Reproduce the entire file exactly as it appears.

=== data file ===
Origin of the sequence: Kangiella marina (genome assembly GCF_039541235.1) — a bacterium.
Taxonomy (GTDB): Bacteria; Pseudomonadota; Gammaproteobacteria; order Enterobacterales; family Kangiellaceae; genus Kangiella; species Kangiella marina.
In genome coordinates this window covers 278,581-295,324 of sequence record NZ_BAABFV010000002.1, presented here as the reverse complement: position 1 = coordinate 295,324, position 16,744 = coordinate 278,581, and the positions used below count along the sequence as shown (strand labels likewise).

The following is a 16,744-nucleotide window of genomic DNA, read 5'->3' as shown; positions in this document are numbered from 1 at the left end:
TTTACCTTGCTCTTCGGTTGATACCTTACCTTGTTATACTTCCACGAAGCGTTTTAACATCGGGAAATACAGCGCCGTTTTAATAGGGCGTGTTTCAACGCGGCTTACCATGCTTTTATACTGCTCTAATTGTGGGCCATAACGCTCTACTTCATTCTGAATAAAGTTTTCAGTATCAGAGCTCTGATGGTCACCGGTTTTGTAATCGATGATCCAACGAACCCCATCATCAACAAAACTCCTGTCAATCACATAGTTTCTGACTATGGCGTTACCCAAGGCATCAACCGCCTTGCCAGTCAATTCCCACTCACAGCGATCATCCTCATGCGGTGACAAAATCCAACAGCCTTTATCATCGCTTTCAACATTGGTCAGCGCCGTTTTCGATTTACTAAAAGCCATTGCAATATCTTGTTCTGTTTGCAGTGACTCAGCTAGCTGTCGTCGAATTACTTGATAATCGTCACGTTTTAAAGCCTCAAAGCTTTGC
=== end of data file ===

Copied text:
Origin of the sequence: Kangiella marina (genome assembly GCF_039541235.1) — a bacterium.
Taxonomy (GTDB): Bacteria; Pseudomonadota; Gammaproteobacteria; order Enterobacterales; family Kangiellaceae; genus Kangiella; species Kangiella marina.
In genome coordinates this window covers 278,581-295,324 of sequence record NZ_BAABFV010000002.1, presented here as the reverse complement: position 1 = coordinate 295,324, position 16,744 = coordinate 278,581, and the positions used below count along the sequence as shown (strand labels likewise).

The following is a 16,744-nucleotide window of genomic DNA, read 5'->3' as shown; positions in this document are numbered from 1 at the left end:
TTTACCTTGCTCTTCGGTTGATACCTTACCTTGTTATACTTCCACGAAGCGTTTTAACATCGGGAAATACAGCGCCGTTTTAATAGGGCGTGTTTCAACGCGGCTTACCATGCTTTTATACTGCTCTAATTGTGGGCCATAACGCTCTACTTCATTCTGAATAAAGTTTTCAGTATCAGAGCTCTGATGGTCACCGGTTTTGTAATCGATGATCCAACGAACCCCATCATCAACAAAACTCCTGTCAATCACATAGTTTCTGACTATGGCGTTACCCAAGGCATCAACCGCCTTGCCAGTCAATTCCCACTCACAGCGATCATCCTCATGCGGTGACAAAATCCAACAGCCTTTATCATCGCTTTCAACATTGGTCAGCGCCGTTTTCGATTTACTAAAAGCCATTGCAATATCTTGTTCTGTTTGCAGTGACTCAGCTAGCTGTCGTCGAATTACTTGATAATCGTCACGTTTTAAAGCCTCAAAGCTTTGC